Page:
the appropriations. That brought him, of course, directly in connec 
tion with the Post-Office Department and its officials, and gave him, 
as we all understand, necessarily, from the nature of the case, the 
possession of some exceptional power over officials of the department 
greater power than a Senator would have when occupying sonr~ 
other position. 

That statement was made to you, gentlemen, for the pur 
pose of making you believe that while Senator Dorsey was 
a member of the Senate he was also chairman of the Post- 
Office Committee, and of the subcommittee having power 
over the appropriations, and that he not only took advan- 



478 CLOSING ADDRESS IN SECOND STAR ROUTE TRIAL. 

tage of being a Senator, but by virtue of being chairman of 
that committee had exceptional power over the officials of 
the Post-Office Department. He was trying to convince you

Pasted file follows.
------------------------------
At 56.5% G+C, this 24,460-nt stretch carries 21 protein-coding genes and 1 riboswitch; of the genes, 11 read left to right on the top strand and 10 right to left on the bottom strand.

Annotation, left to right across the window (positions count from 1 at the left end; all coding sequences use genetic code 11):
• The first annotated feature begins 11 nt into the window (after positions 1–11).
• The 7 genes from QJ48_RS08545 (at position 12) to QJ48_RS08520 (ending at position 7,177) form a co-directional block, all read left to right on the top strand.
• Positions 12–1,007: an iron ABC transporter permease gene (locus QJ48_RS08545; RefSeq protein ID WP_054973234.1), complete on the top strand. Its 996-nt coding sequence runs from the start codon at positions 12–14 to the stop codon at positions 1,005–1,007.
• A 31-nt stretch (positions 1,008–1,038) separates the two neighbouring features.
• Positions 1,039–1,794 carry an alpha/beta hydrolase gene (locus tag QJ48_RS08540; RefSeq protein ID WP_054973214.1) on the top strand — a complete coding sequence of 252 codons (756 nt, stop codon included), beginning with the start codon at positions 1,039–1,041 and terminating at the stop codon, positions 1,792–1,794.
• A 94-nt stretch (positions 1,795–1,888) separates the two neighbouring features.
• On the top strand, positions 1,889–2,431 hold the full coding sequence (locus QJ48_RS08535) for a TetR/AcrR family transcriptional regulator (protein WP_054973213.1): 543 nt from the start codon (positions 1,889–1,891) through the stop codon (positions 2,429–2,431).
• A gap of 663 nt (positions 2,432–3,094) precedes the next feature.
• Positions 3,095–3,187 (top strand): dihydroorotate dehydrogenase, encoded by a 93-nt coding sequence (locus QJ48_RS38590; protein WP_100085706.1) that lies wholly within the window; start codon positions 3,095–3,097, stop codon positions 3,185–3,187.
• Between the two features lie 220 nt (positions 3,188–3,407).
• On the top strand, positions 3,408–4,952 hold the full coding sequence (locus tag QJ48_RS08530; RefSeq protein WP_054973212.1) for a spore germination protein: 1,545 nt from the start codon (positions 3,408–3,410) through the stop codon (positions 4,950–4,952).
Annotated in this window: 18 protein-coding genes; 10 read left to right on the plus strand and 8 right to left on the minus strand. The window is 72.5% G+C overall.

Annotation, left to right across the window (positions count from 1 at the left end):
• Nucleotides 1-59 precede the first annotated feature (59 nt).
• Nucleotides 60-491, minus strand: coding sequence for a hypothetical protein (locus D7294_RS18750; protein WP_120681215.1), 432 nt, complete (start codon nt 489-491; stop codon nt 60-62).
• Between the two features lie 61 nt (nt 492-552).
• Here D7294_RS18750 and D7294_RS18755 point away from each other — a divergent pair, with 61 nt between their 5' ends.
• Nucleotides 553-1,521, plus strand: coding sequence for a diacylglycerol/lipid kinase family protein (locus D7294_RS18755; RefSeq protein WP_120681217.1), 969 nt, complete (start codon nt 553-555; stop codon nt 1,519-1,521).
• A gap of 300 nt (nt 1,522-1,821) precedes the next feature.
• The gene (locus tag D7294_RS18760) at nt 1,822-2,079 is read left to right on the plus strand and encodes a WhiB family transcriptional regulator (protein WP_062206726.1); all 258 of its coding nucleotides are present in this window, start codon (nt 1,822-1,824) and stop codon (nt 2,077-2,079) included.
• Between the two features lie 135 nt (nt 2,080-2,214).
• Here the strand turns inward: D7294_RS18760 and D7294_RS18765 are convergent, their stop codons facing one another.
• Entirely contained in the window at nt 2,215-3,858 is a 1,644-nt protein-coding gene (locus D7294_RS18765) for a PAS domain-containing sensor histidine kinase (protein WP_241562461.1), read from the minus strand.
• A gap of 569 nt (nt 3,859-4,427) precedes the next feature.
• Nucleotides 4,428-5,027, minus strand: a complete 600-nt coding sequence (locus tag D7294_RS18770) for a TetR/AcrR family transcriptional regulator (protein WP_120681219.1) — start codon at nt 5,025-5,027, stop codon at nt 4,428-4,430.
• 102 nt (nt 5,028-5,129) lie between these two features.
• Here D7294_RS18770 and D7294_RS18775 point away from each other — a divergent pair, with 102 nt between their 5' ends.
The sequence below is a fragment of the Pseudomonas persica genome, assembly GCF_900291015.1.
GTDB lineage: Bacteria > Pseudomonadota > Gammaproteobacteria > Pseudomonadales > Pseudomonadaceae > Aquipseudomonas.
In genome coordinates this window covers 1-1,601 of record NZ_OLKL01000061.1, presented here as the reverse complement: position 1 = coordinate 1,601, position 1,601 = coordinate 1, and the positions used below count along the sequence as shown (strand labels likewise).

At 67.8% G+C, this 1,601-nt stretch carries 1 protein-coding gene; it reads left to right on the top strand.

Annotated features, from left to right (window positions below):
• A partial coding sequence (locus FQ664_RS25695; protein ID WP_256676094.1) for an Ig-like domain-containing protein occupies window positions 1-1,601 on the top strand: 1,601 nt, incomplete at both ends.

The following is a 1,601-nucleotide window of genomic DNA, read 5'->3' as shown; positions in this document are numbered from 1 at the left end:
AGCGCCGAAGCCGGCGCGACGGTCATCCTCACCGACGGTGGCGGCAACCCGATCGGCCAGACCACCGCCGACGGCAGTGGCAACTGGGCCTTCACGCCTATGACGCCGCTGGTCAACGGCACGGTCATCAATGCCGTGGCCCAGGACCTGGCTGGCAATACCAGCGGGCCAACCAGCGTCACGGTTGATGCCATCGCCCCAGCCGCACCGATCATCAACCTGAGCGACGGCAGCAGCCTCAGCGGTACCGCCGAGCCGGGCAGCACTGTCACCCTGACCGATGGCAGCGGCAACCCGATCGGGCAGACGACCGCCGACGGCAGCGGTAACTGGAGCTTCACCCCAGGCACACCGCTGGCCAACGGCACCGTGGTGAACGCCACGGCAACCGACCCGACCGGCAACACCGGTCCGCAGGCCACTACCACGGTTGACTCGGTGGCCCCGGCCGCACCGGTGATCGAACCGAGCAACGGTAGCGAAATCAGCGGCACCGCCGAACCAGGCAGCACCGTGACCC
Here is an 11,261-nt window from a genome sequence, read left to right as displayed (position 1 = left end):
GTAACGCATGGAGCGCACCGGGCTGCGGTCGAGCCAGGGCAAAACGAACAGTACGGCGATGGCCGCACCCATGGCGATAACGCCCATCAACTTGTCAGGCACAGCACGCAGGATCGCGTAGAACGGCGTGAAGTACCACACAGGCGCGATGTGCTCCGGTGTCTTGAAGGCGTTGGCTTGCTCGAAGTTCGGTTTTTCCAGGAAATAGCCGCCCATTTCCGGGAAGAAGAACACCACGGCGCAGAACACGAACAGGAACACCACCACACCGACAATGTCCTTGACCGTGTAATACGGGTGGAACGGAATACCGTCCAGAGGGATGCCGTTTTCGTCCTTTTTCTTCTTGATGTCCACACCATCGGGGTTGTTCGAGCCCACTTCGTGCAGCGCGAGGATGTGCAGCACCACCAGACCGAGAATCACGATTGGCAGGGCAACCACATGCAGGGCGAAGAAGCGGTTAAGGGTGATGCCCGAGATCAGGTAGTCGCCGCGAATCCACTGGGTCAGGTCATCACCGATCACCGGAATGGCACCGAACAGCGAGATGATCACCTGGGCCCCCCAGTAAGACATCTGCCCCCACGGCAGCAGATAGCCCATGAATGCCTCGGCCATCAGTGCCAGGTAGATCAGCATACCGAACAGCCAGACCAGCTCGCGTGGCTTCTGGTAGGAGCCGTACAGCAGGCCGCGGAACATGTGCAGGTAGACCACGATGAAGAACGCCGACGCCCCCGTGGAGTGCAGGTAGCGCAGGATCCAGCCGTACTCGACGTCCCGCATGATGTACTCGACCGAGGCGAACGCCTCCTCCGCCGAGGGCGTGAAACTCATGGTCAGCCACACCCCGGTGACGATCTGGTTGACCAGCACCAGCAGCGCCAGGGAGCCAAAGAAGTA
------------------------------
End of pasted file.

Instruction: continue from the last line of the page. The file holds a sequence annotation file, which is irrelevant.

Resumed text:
that, finding himself chairman of that committee, finding 
himself with this power, he thereupon entered into a con. 
spiracy. What evidence did the Government offer upon 
that point ? Nothing. Did Mr. Bliss at that time suppose 
that Mr. Dorsey was chairman of that committee? The 
records were all here. The Government had plenty of 
agents to ascertain what the fact was; and yet, without 
knowing the facts, Mr. Bliss stated to this jury that he be 
lieved that ; that Dorsey was chairman of the Post-Office 
Committee and of the sub-committee; wanting to poison 
your minds with the idea that Mr. Dorsey had taken ad